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Format: Kindle Edition Verified Purchase
This entertaining book ends up being somewhat disappointing, mostly due to the author's lack of understanding of the ways of the world, in particular, the prevalence of "pseudo-history" in science. He doesn't understand that a bit of historical research leads to understanding that the common view is wrong, and that those who have done that work have realized it all along. I can imagine him writing a similar book about Steve Jobs when, after doing enough research, he is disillusioned to discover that Jobs did not invent the personal computer nor the windows interface. Of course, any nerd knows that Steve Jobs' contributions were not personal technical invention.

Similarly in this book, the author highlights "his" discoveries leading to uncontested proof that Bell's first telephone communication was directly lifted from Elisha Gray's caveat and that this mischief was either done directly by Bell or by his lawyers. While his gradual insight makes for entertaining reading, it seems that every single piece of evidence was not only known beforehand but was presented in testimony at trials regarding the validity of Bell's priority claim. The author simply comes to the conclusion which is inevitable to anyone having studied the evidence.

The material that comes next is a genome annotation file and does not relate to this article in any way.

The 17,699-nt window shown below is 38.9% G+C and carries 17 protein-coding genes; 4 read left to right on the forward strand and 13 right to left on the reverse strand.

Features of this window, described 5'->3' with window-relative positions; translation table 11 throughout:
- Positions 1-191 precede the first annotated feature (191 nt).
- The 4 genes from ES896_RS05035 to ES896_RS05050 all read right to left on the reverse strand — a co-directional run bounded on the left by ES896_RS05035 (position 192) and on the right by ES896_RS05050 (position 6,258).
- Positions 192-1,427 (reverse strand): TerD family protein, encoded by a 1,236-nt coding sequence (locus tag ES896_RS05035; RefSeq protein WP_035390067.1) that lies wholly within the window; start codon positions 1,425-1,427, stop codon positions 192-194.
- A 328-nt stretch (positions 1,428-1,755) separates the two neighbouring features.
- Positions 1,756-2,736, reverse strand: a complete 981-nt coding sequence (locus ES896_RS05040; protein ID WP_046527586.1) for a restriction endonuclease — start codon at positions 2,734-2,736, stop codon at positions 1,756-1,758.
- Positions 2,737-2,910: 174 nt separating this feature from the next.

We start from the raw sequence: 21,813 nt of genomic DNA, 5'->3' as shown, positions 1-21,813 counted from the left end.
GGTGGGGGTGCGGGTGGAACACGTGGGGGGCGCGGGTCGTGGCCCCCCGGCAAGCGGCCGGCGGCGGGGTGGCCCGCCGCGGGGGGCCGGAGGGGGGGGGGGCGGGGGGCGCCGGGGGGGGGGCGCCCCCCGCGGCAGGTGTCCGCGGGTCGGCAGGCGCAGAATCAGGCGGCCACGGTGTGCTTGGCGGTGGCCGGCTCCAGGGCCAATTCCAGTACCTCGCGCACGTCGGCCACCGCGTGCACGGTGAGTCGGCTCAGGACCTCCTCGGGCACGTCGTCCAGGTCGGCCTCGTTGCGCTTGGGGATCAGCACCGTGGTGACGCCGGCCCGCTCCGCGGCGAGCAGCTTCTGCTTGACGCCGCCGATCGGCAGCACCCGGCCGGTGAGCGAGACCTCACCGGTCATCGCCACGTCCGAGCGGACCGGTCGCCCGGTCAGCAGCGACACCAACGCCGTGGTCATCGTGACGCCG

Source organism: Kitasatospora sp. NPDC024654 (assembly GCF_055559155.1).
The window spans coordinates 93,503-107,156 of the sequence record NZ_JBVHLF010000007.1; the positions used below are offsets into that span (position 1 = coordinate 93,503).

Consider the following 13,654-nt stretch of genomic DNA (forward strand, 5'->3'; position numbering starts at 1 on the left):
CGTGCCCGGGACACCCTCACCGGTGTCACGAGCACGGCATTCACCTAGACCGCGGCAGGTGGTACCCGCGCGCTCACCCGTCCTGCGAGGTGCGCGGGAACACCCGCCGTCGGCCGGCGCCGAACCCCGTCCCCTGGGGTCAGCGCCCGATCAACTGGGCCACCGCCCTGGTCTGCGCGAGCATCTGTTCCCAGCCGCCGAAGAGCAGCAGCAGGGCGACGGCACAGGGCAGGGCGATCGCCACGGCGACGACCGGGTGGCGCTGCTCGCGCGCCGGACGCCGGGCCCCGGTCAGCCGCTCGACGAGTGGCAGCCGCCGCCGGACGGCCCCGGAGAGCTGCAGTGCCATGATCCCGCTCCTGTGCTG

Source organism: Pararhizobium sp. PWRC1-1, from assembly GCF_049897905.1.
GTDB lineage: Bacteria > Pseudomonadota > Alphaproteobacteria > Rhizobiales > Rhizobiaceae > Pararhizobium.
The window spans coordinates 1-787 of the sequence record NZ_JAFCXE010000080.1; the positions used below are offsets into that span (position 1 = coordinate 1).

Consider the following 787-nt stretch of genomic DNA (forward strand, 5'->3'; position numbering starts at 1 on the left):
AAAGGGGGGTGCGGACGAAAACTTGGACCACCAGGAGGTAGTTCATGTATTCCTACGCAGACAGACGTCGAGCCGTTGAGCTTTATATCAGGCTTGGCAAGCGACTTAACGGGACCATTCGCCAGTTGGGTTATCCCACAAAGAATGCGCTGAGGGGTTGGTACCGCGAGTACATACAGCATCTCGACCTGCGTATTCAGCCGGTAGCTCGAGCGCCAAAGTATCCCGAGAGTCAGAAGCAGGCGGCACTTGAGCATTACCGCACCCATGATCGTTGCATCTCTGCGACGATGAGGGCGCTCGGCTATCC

One can cite numerous other examples where most people, including most scientists, believe something is true but which historians know is false. My own personal discovery was finding out that Copernicus was not the first to propose that the Earth went around the Sun, that his model was inferior to Ptolemy's and that it set Kepler back in his search for laws of planetary motion. The recent book "Celestial Mechanics, The Waltz of the Planets" is the most recent work I've read which gets almost every detail wrong in recounting the pseudo-history.